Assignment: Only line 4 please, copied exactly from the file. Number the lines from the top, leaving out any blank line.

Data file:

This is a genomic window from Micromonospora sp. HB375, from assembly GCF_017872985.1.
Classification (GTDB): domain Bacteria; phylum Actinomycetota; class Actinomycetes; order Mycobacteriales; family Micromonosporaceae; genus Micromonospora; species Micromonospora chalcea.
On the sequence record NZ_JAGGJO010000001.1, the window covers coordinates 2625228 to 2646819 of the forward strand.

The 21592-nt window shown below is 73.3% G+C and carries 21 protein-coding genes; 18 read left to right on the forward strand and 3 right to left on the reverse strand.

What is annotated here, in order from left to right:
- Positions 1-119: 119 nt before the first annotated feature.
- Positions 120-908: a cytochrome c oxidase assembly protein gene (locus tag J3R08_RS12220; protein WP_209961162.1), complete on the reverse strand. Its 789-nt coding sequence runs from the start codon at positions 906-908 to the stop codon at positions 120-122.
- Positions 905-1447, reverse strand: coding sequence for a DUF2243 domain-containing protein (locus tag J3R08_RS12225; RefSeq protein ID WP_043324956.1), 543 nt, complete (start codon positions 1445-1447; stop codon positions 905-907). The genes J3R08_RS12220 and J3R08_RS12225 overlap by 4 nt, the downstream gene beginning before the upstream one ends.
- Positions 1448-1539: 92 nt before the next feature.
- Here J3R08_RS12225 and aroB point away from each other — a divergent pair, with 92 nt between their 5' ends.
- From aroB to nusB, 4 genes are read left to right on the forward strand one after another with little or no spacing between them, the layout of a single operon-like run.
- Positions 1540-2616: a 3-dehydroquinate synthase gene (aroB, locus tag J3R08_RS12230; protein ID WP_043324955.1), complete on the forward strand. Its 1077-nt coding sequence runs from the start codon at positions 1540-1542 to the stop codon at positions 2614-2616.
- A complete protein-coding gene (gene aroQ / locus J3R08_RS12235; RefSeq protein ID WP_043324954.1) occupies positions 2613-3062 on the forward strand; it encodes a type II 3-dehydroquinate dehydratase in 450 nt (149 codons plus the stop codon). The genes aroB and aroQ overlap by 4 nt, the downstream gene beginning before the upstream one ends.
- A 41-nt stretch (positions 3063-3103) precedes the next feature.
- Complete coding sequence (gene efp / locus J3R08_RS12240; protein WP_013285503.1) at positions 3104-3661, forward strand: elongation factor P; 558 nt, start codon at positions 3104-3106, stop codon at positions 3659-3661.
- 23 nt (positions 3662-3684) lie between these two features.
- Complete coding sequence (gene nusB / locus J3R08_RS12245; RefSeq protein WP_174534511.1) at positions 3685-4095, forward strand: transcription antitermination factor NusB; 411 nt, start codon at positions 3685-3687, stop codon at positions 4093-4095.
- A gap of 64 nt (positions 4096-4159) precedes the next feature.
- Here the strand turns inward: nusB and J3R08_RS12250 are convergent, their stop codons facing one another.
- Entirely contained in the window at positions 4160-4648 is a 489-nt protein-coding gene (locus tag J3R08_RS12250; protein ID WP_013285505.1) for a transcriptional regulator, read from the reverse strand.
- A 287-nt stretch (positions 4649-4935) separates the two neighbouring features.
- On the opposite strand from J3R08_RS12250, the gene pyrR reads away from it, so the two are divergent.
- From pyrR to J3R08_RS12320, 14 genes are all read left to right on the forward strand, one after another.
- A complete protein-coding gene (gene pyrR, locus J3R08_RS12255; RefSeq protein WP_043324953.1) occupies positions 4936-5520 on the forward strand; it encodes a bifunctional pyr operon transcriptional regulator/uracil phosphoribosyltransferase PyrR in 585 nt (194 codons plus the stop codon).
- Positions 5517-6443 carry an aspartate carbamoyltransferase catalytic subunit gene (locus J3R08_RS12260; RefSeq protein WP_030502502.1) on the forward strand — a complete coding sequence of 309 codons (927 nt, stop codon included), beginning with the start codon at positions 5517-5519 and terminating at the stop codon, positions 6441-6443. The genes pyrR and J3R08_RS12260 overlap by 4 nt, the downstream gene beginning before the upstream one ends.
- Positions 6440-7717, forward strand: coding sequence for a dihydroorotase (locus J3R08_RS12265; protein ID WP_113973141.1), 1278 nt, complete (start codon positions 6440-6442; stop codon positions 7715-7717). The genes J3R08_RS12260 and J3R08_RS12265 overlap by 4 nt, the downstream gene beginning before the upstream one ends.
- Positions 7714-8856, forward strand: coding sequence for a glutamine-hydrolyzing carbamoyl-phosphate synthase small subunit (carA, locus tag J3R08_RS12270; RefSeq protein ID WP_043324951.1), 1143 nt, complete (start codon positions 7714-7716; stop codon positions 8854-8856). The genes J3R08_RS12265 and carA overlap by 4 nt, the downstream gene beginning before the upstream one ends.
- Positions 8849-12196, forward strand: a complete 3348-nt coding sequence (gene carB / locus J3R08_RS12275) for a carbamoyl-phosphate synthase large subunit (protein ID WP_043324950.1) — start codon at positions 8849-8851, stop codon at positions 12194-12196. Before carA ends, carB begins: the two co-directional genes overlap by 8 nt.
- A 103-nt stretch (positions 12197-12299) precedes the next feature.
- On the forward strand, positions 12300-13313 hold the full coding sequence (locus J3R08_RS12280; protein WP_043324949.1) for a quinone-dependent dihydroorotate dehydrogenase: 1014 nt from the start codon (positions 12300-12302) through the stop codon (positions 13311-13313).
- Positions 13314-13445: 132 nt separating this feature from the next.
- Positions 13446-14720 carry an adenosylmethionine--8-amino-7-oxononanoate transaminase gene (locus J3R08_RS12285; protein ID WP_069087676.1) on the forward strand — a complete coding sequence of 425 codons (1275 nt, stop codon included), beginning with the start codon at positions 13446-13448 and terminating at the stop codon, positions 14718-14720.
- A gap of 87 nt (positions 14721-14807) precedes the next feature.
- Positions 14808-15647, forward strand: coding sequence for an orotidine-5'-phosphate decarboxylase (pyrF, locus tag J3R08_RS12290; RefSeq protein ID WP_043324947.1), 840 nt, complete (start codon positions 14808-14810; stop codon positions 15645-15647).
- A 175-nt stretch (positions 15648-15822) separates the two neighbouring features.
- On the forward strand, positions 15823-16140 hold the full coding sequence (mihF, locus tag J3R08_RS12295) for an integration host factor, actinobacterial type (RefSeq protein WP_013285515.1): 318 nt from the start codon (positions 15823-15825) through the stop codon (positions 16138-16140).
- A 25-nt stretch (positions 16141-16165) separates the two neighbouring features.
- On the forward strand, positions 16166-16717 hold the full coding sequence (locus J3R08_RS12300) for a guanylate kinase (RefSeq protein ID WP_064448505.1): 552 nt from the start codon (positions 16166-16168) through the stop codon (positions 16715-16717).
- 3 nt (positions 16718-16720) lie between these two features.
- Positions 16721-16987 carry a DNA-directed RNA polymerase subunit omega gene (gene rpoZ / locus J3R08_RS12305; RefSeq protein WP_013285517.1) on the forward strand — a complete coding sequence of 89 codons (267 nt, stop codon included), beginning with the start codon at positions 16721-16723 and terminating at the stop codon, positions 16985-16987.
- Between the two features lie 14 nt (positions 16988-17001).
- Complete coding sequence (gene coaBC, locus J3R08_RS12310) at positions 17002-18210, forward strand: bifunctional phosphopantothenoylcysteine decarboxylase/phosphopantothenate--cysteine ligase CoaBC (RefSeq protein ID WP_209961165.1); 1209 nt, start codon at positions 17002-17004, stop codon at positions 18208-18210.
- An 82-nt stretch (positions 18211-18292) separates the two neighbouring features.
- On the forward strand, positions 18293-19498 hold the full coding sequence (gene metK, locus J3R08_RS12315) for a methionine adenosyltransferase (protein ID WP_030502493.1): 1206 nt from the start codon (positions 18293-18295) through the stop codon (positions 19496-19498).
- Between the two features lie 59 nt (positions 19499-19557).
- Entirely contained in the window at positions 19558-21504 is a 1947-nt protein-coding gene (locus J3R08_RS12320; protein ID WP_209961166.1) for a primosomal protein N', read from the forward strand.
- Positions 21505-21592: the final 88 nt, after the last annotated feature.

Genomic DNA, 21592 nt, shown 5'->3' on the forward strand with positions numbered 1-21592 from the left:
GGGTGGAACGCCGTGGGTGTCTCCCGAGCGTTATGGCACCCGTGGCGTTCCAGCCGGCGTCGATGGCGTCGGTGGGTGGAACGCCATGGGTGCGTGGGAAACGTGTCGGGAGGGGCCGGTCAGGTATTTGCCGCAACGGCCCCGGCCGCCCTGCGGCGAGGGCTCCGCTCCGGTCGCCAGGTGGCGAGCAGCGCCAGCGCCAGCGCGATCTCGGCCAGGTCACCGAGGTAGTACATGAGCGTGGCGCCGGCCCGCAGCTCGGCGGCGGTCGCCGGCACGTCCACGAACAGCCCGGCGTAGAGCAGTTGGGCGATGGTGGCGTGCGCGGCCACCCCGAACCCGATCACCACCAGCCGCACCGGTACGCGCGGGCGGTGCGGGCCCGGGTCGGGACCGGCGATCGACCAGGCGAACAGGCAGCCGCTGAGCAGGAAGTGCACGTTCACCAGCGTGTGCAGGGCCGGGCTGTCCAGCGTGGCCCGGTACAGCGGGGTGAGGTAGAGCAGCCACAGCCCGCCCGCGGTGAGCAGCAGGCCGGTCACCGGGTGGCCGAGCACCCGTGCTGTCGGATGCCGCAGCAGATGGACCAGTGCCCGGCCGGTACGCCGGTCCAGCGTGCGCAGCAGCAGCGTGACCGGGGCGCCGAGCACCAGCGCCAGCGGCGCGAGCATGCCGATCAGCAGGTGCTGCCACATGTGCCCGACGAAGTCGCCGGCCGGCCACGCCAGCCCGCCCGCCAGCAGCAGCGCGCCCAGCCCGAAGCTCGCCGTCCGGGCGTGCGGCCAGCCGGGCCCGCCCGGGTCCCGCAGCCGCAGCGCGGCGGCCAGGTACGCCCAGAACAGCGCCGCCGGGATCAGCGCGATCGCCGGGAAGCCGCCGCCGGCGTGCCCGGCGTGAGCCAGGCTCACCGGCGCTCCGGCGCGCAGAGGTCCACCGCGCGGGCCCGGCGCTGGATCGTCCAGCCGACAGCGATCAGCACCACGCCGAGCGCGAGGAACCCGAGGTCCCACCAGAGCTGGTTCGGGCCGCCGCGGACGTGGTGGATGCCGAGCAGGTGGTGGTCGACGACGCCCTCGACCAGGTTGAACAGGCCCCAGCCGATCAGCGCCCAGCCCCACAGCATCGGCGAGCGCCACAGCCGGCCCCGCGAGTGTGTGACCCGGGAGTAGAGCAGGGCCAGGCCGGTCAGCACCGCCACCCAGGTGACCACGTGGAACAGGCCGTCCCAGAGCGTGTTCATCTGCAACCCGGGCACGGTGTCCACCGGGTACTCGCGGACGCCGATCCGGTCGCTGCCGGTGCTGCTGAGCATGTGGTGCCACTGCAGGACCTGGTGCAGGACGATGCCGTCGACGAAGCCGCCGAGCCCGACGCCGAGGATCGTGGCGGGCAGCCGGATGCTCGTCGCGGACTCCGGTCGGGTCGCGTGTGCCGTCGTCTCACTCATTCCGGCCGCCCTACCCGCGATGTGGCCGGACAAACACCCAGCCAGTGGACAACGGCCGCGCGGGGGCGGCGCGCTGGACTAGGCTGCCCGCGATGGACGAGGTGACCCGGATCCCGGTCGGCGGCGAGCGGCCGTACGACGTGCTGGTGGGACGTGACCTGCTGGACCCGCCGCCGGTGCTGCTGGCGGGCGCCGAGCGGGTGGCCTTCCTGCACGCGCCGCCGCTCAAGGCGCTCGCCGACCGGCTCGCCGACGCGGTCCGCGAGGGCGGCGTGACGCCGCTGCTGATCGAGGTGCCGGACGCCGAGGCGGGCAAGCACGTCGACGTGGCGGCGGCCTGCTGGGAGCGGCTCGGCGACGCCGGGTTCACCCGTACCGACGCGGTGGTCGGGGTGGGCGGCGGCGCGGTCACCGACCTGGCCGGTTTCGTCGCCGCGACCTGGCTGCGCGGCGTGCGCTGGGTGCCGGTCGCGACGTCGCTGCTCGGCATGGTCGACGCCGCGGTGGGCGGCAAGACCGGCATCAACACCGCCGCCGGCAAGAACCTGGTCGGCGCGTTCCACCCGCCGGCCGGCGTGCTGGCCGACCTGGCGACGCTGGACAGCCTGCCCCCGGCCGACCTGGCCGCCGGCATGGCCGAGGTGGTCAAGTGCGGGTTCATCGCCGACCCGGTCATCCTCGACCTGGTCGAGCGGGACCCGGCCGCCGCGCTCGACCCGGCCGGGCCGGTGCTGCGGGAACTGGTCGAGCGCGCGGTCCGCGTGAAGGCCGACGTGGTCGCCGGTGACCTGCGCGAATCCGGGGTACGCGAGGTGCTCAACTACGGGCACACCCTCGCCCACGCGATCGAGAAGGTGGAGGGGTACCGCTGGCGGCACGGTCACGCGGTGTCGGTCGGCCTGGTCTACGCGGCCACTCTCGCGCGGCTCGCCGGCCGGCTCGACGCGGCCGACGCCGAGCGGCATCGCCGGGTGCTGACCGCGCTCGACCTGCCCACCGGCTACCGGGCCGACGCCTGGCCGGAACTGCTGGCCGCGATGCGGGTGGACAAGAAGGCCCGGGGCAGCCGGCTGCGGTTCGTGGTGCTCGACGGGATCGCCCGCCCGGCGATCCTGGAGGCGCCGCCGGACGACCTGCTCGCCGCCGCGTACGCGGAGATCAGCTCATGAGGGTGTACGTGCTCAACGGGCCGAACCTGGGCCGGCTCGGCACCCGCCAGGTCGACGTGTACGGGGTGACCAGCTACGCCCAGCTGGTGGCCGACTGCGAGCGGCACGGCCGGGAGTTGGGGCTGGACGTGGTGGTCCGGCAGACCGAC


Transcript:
The 21592-nt window shown below is 73.3% G+C and carries 21 protein-coding genes; 18 read left to right on the forward strand and 3 right to left on the reverse strand.